The new English Health Minister Sajid Javid has announced that on the 19th of July Boris Johnson will stand in front of the English people, barefaced, and proclaim “freedom”. England will remove all Covid-19 protections and let the virus circulate wildly at even higher levels: in other words “herd immunity” is back with a bite. Cases are expected to hit 100,000 each day, with children being put at particular risk and scientists accusing the government of ignoring the threat of Long Covid in children. The vaccine might have ‘weakened the link’ between infection and rates of hospitalisation and death, but still far too many more will die, be hospitalised and develop chronic illness as a result of the UK’s negligent and callous approach to public health. It also risks the evolution of yet another even more deadly variant. Analysis has shown that more than 150,000 people have already died from Covid-19 in the UK, 60% of whom were disabled people, with 2,000,000 reporting as having suffered Long Covid, so far.
There is a myth that Mark Drakeford and the Welsh Government has protected us from the worst in Wales, however the data suggests that the death rate per capita is on a par with England’s, with nearly 6,000 official deaths registered so far. The reality is that Welsh lives have been made inferior to the demands of capital, as Undod highlighted back in December. Eluned Morgan, right on cue, is already parroting Westminster saying that people will need to “learn to live with” the virus. However, there is some welcome indication that they will not be removing all protections quite yet, although details have not yet been released.
The alleged freedom of “freedom day” is in reality an immature gesture that will limit freedom for many. The rhetoric plays on Johnson’s Churchillian obsession and depends on a flight from reality into a selfish fantasy of being able to do what you want, when you want, however you want, without consequences or responsibilities. Our Etonian elites are so used to being pampered, so accustomed to privilege, that a mere face covering that saves lives is seen as an affront to their sense of innate divinity. Their freedom relies upon the unfreedom of others — it is anti-liberatory. It is however consistent with British libertarianism, which has built its entire wealth and power upon the backs of others, in the pursuit of a freedom for some, from the many. As Aurelien Mondon put it in a tweet: “You have to be a particular kind of ‘rebel’ to celebrate our Etonian elite removing all safety measures for Covid including incredibly banal ones and stay silent about the protest bill”.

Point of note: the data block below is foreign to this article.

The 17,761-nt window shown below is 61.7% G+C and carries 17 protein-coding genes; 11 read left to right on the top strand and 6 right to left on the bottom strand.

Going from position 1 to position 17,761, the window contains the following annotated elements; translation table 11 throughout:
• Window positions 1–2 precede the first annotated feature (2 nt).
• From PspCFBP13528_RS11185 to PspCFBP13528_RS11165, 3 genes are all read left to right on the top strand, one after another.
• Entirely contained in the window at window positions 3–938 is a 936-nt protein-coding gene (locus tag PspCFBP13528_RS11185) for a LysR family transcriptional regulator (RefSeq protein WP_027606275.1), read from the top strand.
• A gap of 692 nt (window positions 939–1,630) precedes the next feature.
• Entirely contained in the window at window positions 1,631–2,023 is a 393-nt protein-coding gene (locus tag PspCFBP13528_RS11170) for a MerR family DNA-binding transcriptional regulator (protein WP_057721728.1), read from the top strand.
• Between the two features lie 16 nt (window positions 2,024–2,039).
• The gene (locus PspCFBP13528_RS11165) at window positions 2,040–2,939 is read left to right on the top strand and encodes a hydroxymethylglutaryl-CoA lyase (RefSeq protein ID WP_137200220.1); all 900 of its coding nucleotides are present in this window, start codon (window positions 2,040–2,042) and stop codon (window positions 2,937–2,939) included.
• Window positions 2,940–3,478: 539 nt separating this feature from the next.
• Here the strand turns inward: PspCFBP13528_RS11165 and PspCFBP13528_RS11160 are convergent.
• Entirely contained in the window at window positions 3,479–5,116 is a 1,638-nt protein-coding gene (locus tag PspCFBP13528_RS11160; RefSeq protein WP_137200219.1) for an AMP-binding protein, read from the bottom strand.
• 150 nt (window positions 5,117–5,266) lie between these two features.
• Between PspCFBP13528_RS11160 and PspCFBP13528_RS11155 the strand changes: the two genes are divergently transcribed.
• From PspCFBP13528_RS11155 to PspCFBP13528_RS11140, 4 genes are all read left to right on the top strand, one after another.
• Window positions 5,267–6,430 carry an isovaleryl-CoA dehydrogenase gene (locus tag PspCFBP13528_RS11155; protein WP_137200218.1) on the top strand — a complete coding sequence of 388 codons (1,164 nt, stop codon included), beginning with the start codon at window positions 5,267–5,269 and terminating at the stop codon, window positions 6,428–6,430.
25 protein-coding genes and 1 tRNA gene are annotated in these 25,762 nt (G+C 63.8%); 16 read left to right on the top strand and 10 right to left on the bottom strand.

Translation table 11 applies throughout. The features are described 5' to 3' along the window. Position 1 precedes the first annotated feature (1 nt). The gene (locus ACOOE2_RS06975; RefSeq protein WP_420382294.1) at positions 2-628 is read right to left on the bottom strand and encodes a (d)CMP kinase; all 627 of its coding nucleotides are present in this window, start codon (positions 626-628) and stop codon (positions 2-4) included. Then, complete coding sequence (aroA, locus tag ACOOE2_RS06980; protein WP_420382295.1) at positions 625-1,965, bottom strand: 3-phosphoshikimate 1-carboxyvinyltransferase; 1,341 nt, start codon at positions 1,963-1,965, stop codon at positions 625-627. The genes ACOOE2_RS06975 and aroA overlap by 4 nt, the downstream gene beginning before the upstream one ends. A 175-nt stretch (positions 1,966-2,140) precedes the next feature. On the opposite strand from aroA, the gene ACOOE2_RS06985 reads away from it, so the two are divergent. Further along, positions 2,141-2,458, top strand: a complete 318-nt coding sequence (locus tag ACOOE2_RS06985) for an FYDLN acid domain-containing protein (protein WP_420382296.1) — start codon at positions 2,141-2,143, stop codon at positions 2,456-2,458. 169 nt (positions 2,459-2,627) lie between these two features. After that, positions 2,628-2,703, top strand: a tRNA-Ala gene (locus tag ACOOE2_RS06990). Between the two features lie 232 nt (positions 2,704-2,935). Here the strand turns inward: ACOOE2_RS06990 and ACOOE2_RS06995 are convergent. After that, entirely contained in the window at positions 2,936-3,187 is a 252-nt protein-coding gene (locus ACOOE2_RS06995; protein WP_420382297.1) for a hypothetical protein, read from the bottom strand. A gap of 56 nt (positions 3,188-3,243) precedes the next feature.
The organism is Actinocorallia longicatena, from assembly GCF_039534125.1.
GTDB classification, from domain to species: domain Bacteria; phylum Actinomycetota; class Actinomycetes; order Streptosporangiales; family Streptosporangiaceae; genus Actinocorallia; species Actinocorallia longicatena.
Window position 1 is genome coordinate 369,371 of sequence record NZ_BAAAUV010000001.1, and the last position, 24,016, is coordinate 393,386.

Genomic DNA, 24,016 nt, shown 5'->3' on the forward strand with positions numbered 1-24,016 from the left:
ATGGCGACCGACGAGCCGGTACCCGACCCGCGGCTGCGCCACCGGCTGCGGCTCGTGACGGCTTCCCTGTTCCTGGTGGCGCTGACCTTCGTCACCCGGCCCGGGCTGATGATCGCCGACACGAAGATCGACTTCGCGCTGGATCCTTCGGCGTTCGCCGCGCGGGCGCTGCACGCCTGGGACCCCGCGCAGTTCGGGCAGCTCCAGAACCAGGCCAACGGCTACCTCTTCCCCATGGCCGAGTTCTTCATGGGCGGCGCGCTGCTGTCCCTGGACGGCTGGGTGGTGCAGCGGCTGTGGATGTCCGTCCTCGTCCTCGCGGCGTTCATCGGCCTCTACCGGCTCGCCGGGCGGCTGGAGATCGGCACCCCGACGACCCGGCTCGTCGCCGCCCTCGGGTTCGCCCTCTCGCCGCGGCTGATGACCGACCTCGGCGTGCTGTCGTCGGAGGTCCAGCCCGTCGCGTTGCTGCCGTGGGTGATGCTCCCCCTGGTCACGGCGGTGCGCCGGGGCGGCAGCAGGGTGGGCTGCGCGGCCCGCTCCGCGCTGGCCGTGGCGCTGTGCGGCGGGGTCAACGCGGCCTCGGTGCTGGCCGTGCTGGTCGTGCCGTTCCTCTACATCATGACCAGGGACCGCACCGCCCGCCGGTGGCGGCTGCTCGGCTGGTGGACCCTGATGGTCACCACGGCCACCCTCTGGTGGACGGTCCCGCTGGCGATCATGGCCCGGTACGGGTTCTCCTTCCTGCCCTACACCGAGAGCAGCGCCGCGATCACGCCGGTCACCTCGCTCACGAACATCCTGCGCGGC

“Freedom day” depends upon the negation of the freedom of the unvaccinated, the susceptible and the immuno-compromised, as they will be forced to avoid crowded public places — if they can, that is. It further subordinates the lives of frontline workers who must risk their health to service the needs of the so-called free who demand a return to their fantasy of a Great Britain. To be clear, it hasn’t been safe for these workers throughout — be it health workers, teachers or more recently bartenders, but the rolling back of the remaining Covid-19 protections will make it even less safe than it already has been. There is callous disregard shown for these workers at Whitehall. Perhaps the Welsh Government would act better if they had the means to do so, but that remains an if, and as they seem happy to support the union, they are complicit.
“Freedom day” is predicated on a stunted conception of freedom that believes that some deserve freedom more than others. Of course, it’s a self-deception because those complaining the most are already freer than most. Money buys freedom. They’re petulantly disavowing their own actual freedom because they want ever more. The relaxing of Covid protections is driven by the neoliberal project of hyper-individualisation whereby health is reduced to a personal characteristic, to which the individual is solely responsible. It’s the continuation of the Thatcherite project of destroying society and community. It says that ‘my freedom is my property’, all the while ignoring and punishing the collective that sustains them. It’s an illusion of individuality sustained by capitalism’s ability to mystify social relations. It neglects solidarity and begets lone wolves. The pandemic has not affected all people in the same way, as was once touted by the media earlier in the pandemic. Class and other intersectional inequalities have ensured that BAME communities have been hit the hardest. “Freedom day” will no doubt hit these communities hardest once again as a result of Britain’s structural racism.